Saturday, November 10, 2012

Chasing the elusive thread

I knew I had a label for it. Screw chasing, that's what it was. Took forever to find it though. So today's post returns us to March and April of last year. When summer comes I move outdoors so nothing got done since then. Well, I watched  lot of thread-chasing videos on YouTube and I must say I admire the dexterity of these people, not to mention the fact that they put their knowledge out on the net for all to see. Generous to a fault. Anyway, you will recall that this label deals with cutting threads in wood. The methods range from ancient Greek techniques (cut thread with chisel) to wood taps and dies and finally chasing on a lathe. Since I want to use my Polecat this is not a trivial undertaking.

You will also recall I am cutting a 4mm pitch thread. This is very large. Most of the people on You Tube are (a) using powered lathes and (b) cutting something like 16 TPI or 1.6mm pitches. So you might say I am behind the power curve, since the smaller the pitch the easier to chase. However, we press on. We have evolved an intermediate technique. It is somewhere between the Greeks and the modern chasers. So we start out in Greek style, wrapping a piece of paper marked off in 4mm lines. It must be offset when you wrap it by one interval or you will cut circles.

Tape the paper down to your cylinder really well. else it will slip and make hash out of your efforts. Now, just like the Greeks, take your mini-dozuki saw and saw out the lines, rotating the lathe by hand. Do not try to treadle.

You do not have to saw very deep but you have to saw very carefully indeed. You must hold the saw along the lines of the spiral. Now we want to deepen the groove. For this I find the skew chisel is just the ticket, held vertically for a change.
It is important that the tool be at center height. Nice thing about having the work between centers is that you can rotate it at will. Thus we clean up small mistakes in the sawing. We get the groove as deep as we think it needs to be. So that the next tool has a path to follow. Next we really start chasing the thread.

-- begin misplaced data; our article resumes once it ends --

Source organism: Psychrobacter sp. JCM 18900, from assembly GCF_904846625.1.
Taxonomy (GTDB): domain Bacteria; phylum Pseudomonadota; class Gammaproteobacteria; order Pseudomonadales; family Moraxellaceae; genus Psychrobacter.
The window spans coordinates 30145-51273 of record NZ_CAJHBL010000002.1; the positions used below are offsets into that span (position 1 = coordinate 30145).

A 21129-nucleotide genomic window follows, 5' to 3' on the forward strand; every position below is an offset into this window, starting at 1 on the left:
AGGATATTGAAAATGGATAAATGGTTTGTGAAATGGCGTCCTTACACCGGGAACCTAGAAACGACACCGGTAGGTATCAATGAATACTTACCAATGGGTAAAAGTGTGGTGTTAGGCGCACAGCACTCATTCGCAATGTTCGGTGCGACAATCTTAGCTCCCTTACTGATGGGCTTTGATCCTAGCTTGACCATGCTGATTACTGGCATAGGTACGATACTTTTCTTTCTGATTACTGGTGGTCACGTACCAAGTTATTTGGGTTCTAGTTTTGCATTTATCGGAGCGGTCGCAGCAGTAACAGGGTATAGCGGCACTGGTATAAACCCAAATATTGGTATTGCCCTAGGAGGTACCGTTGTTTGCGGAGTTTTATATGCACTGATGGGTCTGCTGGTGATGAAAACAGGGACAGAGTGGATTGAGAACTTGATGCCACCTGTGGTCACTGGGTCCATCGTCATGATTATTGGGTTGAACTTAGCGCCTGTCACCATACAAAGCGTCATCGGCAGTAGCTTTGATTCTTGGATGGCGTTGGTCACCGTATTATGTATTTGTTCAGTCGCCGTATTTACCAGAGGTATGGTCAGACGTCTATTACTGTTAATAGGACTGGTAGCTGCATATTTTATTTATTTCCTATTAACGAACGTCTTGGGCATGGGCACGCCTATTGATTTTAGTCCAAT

Here is my one-point chasing tool which I cobbled up from an old piece of steel. It has a 60 deg. point. Modeled on a machine lathe thread-cutting tool. It also has some side relief. Probably not enough. Still experimenting. But we still do not treadle. We apply the tool and start forming the thread, also deepening the groove. Turn by hand.

When you get the groove deep enough you will find you can actually treadle; the tool will follow the groove all by itself. Not only that, the multi-tooth chase actually works! See previous posts. But you must treadle very slowly. This is hard to do. The temptation to bash the treadle down is overwhelming. Resist it. Any machinist knows that to cut a thread you put the lathe in backgear and take the slowest speed you have. I have no backgear, it's all my leg. It is all too easy to have the tool jump out of the groove, or dig in.

The above shots were staged for the blog. When I was working this out I had no thoughts of taking pictures. But at the end of the day I had cut a quite respectable thread on the left end of the turning.
There are problems. For one thing the cylinder has a big crack in it, making things difficult. For another it chips. I think this is a problem with the paper guideliner. Lines not exacty spaced. I can fix this. It is also a problem with my one-point chaser, I think. Need more side relief, or is that side rake? But I can now say I chased a thread on a pole lathe. Stay tuned, as usual.

And at last we have snow on the ground. Not much, about 2cm. Enough to ski on! I was so tired of walking.

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